By Edgar Mendez
Milwaukee Neighborhood News Service
This story was originally published by Milwaukee Neighborhood News Service, where you can find other stories reporting on fifteen city neighborhoods in Milwaukee. Visit milwaukeenns.org.
During a virtual community meeting hosted by the Milwaukee Fire and Police Commission late last month, Aaron Lipski, acting chief of the Milwaukee Fire Department, sounded alarm bells of his own.
“We’re way, way extended beyond what our core missions are,” said Lipski, a fourth-generation firefighter who assumed the helm of the department in October when former chief Mark Rohlfing retired. “Because of structured obligations, we had to drop back from 30 to 29 engines to protect the 96 square miles of the city of Milwaukee.”
Although the Milwaukee Fire Department budget was increased by $7 million in 2021, compared with the previous year, the additional funds had to be used to cover an increase in the fringe benefit rate and not for operations, Lipski said.
As a result, the city closed one fire station.
“We’re trimming expenses in every place we can,” Mayor Tom Barrett said during his 2021 Executive Budget address in September.
The Milwaukee Fire Department made the tough decision to close Station 17, located at 4653 S. 13th St., on Dec. 26. In addition, 15 positions were eliminated through attrition, Lipski said. The move saved the city nearly $2 million dollars but put more pressure on a department that’s been spread increasingly thin over the past few years. Seven fire stations have been closed in the city since 2018, four located on the South Side.
According to data from annual Milwaukee Fire Department reports, Station 17 made 1,607 runs in 2019, providing basic or advanced life support or responding to fires. That was up from 1,600 in 2018 and 1,545 in 2017. Those totals do not include responses in that area by paramedics. In total, the Milwaukee Fire Department answered 70,461 emergency medical services calls and 22,568 fire, rescue or service calls in 2019. Data for 2020 is not yet publicly available, but Lipski said it was the department’s busiest year ever.
“Resources declined, but calls for help have not been declining,” said Lipski, who reminded attendees of the community meeting that in addition to putting out flames, the department responds to all emergency situations. An increasing number of calls in 2020 dealt with violence, he said.
Other duties of the department include helping companies and community groups structure emergency responses, delivering smoke detectors to residents and other public services aimed at increased safety while decreasing reliance on the 911 system.
The department also is supporting COVID-19 vaccination efforts and serves as a key partner in the Milwaukee Overdose Response Initiative, also known as MORI. MORI, which also involves the Milwaukee Health Department, West Allis Community Medical Services, CleanSlate Milwaukee and Project WisHope, is an initiative in which personnel from the Milwaukee Fire Department and peer specialists head to homes or hospitals to try and convince individuals who nearly died from a drug overdose to seek help.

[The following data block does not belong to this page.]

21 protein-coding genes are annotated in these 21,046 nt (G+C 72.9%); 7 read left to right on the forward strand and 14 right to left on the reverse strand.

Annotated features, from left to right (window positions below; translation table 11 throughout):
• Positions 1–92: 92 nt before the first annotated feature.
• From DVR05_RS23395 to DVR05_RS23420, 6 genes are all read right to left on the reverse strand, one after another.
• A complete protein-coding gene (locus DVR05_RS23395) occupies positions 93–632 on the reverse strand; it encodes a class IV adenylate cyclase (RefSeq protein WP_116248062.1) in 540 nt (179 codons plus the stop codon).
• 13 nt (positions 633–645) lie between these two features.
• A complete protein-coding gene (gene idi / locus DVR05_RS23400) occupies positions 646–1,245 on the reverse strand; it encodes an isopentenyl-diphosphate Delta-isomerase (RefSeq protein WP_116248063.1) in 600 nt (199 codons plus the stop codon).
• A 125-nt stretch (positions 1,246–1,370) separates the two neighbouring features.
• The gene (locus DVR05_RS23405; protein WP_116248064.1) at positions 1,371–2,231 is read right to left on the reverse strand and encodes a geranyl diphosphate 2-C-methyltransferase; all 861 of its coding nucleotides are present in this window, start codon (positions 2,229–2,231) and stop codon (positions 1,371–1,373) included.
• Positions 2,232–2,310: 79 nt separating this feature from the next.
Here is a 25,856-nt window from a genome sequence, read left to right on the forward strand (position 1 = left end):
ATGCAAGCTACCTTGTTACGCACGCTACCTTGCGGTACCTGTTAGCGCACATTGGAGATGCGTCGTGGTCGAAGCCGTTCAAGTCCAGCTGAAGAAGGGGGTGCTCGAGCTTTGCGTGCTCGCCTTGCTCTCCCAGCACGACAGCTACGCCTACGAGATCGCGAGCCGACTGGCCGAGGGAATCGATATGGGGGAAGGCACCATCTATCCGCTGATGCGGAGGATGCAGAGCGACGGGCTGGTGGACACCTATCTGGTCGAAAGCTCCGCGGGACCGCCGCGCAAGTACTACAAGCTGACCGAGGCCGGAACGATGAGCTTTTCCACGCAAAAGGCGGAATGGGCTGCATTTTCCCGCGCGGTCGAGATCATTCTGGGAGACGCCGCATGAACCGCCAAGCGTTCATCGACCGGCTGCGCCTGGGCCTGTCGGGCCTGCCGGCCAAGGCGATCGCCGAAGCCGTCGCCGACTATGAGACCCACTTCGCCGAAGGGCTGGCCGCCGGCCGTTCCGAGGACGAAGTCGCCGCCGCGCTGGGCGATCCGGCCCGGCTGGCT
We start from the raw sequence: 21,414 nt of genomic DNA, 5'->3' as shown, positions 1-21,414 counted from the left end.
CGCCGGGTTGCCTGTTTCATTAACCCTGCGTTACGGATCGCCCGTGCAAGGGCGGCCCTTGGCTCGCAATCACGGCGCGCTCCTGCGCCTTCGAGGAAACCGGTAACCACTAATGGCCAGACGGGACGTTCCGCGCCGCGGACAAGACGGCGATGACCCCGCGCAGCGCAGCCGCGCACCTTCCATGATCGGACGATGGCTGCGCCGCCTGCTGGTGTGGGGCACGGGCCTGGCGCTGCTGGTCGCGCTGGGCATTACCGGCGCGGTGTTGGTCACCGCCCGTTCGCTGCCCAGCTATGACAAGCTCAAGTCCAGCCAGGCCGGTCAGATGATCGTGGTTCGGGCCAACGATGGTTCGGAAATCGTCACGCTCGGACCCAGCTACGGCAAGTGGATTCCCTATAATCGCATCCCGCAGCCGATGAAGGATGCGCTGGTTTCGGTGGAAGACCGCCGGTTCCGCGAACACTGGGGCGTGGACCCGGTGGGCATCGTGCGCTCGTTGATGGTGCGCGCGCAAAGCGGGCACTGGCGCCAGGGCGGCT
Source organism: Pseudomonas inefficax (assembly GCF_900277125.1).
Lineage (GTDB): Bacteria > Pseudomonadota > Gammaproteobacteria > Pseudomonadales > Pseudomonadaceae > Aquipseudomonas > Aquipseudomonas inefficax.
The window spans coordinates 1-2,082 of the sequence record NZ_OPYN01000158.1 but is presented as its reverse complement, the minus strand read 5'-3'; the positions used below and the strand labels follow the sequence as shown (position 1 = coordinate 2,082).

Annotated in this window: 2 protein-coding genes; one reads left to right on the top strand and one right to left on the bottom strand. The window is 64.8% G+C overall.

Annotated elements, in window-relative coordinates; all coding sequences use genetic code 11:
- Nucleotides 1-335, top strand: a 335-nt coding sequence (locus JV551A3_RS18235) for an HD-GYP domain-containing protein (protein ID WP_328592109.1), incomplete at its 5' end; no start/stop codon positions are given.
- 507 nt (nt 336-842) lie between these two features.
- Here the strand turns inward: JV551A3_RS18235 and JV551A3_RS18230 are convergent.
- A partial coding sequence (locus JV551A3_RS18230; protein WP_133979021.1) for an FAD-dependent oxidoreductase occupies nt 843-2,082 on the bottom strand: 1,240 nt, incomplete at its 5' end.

“The workload is through the roof,” Lipski said.
Other fire stations in the area have expanded their territory to cover ground previously served by Station 17, as has been the case with other closures. As a result, response times in the area surrounding Station 17 will be impacted, Lipski said in an email to NNS.
“Longer distances will need to be traveled by surrounding stations to get to the inner areas of what had previously been the area responded to out of Station 17. This translates to longer response times,” he said. “Our best predictive analysis shows that while there is an increase, there was not expected to be an extremely large increase, and we would still be able to respond within standards.”
Jennifer Wilson, who lives on the South Side, said she works with senior citizens and is worried about the impact the fire station closures will have on them and others.
“Sometimes they have accidents or emergencies that happen at home, and it’s the Fire Department who responds,” she said. “They run towards the danger while most of us run away from it, and those precious seconds could make all the difference in a critical situation.”
Lipski said the drop in resources and increase in demand is affecting his team’s morale.
“We have noted that we are seeing an increase in responder fatigue, compassion fatigue, and mental health concerns amongst our members,” he said.
Regardless, Lipski said, the department will not lower its high standards.
“We are up to the challenge and the community can still expect the excellent care and skill they’ve come to expect from the MFD,” he said. “We are also looking for any means of reducing this strain on the shrinking resources.”